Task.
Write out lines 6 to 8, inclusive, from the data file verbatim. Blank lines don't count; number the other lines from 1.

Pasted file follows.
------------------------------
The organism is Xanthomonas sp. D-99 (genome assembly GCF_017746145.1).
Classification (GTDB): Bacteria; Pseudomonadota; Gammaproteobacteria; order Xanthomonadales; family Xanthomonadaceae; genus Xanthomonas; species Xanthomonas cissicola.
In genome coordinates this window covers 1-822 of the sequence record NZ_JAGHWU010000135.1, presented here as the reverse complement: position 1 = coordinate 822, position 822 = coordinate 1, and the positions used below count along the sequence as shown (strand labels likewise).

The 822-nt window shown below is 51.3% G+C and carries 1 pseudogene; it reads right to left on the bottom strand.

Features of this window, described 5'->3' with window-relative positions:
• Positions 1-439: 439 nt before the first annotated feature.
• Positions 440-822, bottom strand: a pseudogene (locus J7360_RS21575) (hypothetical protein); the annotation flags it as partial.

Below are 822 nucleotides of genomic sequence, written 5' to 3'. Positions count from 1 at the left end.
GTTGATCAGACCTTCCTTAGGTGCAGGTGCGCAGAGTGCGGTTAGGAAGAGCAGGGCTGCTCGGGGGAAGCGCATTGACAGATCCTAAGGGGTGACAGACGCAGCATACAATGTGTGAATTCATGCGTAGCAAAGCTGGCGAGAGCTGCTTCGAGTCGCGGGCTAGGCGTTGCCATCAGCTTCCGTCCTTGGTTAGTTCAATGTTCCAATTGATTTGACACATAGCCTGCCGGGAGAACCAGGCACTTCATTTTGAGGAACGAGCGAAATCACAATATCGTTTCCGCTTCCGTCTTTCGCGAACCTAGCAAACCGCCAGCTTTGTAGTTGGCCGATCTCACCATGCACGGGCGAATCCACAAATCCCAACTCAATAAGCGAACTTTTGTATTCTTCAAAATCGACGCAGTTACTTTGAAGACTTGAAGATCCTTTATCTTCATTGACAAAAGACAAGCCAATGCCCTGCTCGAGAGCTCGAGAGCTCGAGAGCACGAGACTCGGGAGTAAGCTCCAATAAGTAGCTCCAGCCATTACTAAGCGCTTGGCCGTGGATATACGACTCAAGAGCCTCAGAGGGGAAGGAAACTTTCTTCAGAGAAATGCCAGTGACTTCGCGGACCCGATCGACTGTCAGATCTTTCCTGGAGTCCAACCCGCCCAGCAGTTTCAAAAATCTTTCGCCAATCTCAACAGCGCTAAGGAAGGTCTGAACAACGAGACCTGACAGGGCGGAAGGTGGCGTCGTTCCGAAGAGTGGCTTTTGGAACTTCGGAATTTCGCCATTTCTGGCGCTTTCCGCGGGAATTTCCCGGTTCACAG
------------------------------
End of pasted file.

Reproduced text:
• Positions 1-439: 439 nt before the first annotated feature.
• Positions 440-822, bottom strand: a pseudogene (locus J7360_RS21575) (hypothetical protein); the annotation flags it as partial.

Below are 822 nucleotides of genomic sequence, written 5' to 3'. Positions count from 1 at the left end.